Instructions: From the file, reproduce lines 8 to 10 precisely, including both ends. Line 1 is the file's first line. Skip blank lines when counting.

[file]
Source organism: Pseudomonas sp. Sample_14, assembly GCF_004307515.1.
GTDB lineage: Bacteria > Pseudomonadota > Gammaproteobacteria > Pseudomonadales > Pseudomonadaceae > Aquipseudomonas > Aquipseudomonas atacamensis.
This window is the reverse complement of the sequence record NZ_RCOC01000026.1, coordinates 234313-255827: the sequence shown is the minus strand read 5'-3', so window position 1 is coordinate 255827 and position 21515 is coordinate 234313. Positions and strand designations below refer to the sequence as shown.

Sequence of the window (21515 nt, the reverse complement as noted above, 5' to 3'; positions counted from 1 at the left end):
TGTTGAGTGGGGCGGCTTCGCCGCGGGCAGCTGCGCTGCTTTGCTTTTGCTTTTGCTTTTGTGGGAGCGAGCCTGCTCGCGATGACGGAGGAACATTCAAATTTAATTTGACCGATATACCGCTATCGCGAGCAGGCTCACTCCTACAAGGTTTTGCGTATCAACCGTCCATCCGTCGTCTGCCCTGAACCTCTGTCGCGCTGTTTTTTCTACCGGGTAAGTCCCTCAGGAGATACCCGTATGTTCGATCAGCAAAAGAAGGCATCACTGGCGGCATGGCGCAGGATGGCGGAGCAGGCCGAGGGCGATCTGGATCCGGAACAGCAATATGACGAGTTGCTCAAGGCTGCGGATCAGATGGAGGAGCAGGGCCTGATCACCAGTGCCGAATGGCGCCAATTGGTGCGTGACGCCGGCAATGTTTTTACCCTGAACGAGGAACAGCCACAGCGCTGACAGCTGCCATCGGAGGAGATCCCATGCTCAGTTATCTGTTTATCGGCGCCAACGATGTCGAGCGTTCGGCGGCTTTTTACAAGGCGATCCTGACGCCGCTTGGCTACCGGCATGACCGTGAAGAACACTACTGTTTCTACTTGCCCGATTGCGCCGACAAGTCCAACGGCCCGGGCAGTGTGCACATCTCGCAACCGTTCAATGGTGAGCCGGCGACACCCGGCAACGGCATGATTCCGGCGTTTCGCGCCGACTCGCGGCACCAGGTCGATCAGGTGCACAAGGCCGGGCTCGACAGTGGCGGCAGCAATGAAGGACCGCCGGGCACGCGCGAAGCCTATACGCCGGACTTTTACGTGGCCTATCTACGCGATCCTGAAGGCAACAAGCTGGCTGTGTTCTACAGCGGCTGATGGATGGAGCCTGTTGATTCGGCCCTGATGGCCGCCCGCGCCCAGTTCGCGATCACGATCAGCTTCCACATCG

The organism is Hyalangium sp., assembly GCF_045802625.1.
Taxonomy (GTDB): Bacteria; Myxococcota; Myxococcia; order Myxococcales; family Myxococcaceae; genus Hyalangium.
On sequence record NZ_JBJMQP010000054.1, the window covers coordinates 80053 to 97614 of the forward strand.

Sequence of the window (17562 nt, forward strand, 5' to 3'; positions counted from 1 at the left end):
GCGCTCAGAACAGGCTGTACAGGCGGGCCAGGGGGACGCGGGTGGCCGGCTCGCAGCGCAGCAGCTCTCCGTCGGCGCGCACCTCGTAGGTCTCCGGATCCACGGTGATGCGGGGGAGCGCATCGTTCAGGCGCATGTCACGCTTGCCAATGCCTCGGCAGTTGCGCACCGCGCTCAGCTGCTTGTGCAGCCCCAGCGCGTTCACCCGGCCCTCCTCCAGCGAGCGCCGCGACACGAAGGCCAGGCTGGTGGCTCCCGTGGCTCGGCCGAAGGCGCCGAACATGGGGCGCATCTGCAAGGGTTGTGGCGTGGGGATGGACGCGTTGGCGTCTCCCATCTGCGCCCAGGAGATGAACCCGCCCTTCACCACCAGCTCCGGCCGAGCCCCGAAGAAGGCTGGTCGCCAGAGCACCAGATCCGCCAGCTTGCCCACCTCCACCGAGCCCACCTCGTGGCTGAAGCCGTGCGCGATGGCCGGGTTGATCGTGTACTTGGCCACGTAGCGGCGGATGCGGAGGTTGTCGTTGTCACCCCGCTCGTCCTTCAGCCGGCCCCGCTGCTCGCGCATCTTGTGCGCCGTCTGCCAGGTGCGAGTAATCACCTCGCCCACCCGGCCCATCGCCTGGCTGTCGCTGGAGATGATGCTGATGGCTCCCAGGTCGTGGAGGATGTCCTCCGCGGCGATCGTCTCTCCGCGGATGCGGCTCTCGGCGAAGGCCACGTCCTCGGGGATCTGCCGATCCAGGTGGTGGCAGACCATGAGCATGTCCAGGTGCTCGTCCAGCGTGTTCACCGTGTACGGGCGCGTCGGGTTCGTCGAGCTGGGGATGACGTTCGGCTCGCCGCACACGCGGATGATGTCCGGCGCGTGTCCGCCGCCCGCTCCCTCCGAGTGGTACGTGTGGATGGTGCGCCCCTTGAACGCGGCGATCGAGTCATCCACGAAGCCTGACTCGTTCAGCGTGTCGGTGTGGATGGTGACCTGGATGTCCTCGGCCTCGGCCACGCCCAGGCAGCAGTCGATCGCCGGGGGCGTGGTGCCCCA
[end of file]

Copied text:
On sequence record NZ_JBJMQP010000054.1, the window covers coordinates 80053 to 97614 of the forward strand.

Sequence of the window (17562 nt, forward strand, 5' to 3'; positions counted from 1 at the left end):
GCGCTCAGAACAGGCTGTACAGGCGGGCCAGGGGGACGCGGGTGGCCGGCTCGCAGCGCAGCAGCTCTCCGTCGGCGCGCACCTCGTAGGTCTCCGGATCCACGGTGATGCGGGGGAGCGCATCGTTCAGGCGCATGTCACGCTTGCCAATGCCTCGGCAGTTGCGCACCGCGCTCAGCTGCTTGTGCAGCCCCAGCGCGTTCACCCGGCCCTCCTCCAGCGAGCGCCGCGACACGAAGGCCAGGCTGGTGGCTCCCGTGGCTCGGCCGAAGGCGCCGAACATGGGGCGCATCTGCAAGGGTTGTGGCGTGGGGATGGACGCGTTGGCGTCTCCCATCTGCGCCCAGGAGATGAACCCGCCCTTCACCACCAGCTCCGGCCGAGCCCCGAAGAAGGCTGGTCGCCAGAGCACCAGATCCGCCAGCTTGCCCACCTCCACCGAGCCCACCTCGTGGCTGAAGCCGTGCGCGATGGCCGGGTTGATCGTGTACTTGGCCACGTAGCGGCGGATGCGGAGGTTGTCGTTGTCACCCCGCTCGTCCTTCAGCCGGCCCCGCTGCTCGCGCATCTTGTGCGCCGTCTGCCAGGTGCGAGTAATCACCTCGCCCACCCGGCCCATCGCCTGGCTGTCGCTGGAGATGATGCTGATGGCTCCCAGGTCGTGGAGGATGTCCTCCGCGGCGATCGTCTCTCCGCGGATGCGGCTCTCGGCGAAGGCCACGTCCTCGGGGATCTGCCGATCCAGGTGGTGGCAGACCATGAGCATGTCCAGGTGCTCGTCCAGCGTGTTCACCGTGTACGGGCGCGTCGGGTTCGTCGAGCTGGGGATGACGTTCGGCTCGCCGCACACGCGGATGATGTCCGGCGCGTGTCCGCCGCCCGCTCCCTCCGAGTGGTACGTGTGGATGGTGCGCCCCTTGAACGCGGCGATCGAGTCATCCACGAAGCCTGACTCGTTCAGCGTGTCGGTGTGGATGGTGACCTGGATGTCCTCGGCCTCGGCCACGCCCAGGCAGCAGTCGATCGCCGGGGGCGTGGTGCCCCA